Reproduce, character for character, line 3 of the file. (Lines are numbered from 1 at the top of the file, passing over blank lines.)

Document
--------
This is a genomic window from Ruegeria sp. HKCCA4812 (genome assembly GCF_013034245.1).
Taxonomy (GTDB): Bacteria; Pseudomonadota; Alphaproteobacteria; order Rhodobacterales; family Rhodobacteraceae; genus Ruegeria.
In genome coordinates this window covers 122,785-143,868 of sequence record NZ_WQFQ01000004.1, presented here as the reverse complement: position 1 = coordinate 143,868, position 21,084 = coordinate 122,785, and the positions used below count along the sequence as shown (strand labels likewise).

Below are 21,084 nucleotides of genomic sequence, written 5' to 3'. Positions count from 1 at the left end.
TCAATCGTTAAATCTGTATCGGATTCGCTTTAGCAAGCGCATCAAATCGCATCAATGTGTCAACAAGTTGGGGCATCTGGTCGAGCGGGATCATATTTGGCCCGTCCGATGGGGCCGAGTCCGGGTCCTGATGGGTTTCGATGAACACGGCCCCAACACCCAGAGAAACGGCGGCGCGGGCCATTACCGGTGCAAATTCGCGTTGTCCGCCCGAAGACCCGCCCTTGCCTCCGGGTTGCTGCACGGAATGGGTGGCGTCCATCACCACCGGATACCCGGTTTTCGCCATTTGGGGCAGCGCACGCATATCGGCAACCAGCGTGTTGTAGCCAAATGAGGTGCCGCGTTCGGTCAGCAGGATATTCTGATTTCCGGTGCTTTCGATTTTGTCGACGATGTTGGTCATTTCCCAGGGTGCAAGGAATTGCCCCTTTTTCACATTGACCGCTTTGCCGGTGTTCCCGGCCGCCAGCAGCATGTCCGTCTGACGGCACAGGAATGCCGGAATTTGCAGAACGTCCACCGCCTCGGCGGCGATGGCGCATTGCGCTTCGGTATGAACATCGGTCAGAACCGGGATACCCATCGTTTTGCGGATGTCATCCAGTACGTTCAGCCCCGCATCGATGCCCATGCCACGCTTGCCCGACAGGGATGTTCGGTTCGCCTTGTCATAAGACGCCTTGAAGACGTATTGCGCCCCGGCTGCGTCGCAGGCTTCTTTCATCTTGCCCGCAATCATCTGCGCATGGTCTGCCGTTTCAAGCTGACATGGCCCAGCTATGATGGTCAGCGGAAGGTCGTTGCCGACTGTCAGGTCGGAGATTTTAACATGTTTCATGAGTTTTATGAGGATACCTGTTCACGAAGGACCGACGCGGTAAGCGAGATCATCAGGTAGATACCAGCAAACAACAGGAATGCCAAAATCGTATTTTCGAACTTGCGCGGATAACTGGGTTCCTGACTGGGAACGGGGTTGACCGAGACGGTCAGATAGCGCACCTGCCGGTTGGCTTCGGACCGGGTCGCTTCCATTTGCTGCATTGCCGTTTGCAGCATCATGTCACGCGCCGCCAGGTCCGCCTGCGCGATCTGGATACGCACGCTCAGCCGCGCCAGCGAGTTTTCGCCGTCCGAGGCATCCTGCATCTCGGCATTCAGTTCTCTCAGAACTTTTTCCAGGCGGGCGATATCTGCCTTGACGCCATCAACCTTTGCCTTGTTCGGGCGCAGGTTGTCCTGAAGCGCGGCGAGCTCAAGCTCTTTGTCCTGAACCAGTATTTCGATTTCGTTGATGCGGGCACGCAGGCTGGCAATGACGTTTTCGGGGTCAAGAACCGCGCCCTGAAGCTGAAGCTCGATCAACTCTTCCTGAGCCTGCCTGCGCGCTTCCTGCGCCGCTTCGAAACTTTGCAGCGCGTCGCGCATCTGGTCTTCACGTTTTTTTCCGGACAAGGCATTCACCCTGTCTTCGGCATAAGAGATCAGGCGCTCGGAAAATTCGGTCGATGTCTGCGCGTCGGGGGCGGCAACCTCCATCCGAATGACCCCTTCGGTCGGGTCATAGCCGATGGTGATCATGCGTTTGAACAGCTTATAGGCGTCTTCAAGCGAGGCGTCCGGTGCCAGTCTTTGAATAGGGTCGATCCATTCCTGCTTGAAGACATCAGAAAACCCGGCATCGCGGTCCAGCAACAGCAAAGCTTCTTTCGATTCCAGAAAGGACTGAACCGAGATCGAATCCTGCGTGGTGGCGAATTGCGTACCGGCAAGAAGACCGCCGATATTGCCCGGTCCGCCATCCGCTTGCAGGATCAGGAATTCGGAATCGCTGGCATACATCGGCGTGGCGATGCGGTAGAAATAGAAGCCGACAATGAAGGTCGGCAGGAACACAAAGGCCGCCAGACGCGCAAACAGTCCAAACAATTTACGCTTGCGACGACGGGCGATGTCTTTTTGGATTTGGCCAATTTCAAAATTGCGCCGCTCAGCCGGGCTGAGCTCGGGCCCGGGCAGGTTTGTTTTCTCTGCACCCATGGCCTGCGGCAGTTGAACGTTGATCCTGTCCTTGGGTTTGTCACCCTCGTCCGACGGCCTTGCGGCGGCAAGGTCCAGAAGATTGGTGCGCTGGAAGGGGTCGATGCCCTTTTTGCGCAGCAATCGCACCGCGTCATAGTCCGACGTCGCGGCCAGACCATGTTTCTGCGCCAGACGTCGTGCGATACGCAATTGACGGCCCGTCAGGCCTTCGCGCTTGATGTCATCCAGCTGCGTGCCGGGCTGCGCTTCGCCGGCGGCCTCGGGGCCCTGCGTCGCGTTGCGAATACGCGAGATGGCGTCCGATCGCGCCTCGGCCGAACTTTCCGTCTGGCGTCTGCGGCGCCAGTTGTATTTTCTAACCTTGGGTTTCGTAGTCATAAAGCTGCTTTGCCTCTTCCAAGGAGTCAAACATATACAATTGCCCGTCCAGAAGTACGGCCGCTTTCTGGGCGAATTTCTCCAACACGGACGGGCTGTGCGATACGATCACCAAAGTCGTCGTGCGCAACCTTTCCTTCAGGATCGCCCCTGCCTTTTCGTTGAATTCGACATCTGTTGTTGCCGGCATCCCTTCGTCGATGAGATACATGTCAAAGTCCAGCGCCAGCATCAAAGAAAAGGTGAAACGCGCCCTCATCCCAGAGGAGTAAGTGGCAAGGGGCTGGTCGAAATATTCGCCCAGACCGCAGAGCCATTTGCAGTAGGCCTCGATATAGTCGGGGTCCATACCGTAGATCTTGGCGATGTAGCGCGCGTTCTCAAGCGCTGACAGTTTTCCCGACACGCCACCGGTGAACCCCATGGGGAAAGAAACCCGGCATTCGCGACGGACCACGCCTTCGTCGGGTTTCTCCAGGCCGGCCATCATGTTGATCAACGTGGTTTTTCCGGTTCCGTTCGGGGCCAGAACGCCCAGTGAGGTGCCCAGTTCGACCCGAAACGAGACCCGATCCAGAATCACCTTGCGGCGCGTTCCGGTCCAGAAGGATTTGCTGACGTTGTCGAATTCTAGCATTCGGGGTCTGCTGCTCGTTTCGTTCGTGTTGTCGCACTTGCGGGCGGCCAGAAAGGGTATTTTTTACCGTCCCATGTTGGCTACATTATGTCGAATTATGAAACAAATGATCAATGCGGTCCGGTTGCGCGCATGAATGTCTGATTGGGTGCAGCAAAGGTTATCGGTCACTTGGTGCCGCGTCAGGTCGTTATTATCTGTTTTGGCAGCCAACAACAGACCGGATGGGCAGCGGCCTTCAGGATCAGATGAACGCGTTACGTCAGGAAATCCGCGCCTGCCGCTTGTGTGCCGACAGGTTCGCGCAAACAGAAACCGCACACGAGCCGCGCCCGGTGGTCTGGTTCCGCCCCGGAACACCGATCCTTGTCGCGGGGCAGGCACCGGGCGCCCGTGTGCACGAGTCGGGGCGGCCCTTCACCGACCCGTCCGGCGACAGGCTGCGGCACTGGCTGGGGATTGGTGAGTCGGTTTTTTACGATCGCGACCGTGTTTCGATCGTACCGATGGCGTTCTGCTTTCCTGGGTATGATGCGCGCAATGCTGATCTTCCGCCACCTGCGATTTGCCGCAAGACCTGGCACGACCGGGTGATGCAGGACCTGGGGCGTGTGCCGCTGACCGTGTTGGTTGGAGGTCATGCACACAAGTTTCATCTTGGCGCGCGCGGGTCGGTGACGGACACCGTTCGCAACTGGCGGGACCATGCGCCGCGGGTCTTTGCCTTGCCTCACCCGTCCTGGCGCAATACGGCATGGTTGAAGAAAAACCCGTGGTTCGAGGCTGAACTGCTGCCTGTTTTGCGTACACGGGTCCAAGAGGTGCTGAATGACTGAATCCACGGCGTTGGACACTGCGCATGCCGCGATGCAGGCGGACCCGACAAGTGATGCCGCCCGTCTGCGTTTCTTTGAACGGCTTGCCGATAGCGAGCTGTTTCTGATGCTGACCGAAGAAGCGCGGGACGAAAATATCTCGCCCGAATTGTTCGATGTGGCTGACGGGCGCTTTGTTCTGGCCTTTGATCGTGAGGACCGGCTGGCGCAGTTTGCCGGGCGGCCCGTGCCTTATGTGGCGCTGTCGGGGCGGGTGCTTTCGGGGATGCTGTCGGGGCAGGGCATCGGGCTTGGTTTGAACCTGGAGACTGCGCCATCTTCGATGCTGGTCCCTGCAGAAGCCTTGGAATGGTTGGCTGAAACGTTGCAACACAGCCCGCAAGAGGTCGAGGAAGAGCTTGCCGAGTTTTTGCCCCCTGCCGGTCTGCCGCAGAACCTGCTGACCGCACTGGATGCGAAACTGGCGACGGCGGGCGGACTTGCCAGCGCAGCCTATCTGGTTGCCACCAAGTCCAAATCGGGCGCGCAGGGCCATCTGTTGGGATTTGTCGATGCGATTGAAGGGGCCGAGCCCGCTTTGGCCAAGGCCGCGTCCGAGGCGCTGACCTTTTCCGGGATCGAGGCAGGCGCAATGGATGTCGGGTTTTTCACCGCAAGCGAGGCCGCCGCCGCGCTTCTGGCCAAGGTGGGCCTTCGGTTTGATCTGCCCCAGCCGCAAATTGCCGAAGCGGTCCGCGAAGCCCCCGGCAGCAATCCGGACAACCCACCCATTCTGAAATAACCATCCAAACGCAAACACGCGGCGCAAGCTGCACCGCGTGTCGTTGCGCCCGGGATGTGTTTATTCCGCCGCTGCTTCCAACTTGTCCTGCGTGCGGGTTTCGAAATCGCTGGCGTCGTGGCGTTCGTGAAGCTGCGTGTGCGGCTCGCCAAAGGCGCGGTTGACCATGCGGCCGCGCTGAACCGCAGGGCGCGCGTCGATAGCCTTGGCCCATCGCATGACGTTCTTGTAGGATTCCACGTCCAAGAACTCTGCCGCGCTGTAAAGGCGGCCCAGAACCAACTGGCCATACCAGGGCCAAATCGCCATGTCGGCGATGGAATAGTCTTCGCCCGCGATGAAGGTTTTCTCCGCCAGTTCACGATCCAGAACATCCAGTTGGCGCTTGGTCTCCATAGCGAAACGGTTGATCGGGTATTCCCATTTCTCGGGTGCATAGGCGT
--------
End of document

In genome coordinates this window covers 122,785-143,868 of sequence record NZ_WQFQ01000004.1, presented here as the reverse complement: position 1 = coordinate 143,868, position 21,084 = coordinate 122,785, and the positions used below count along the sequence as shown (strand labels likewise).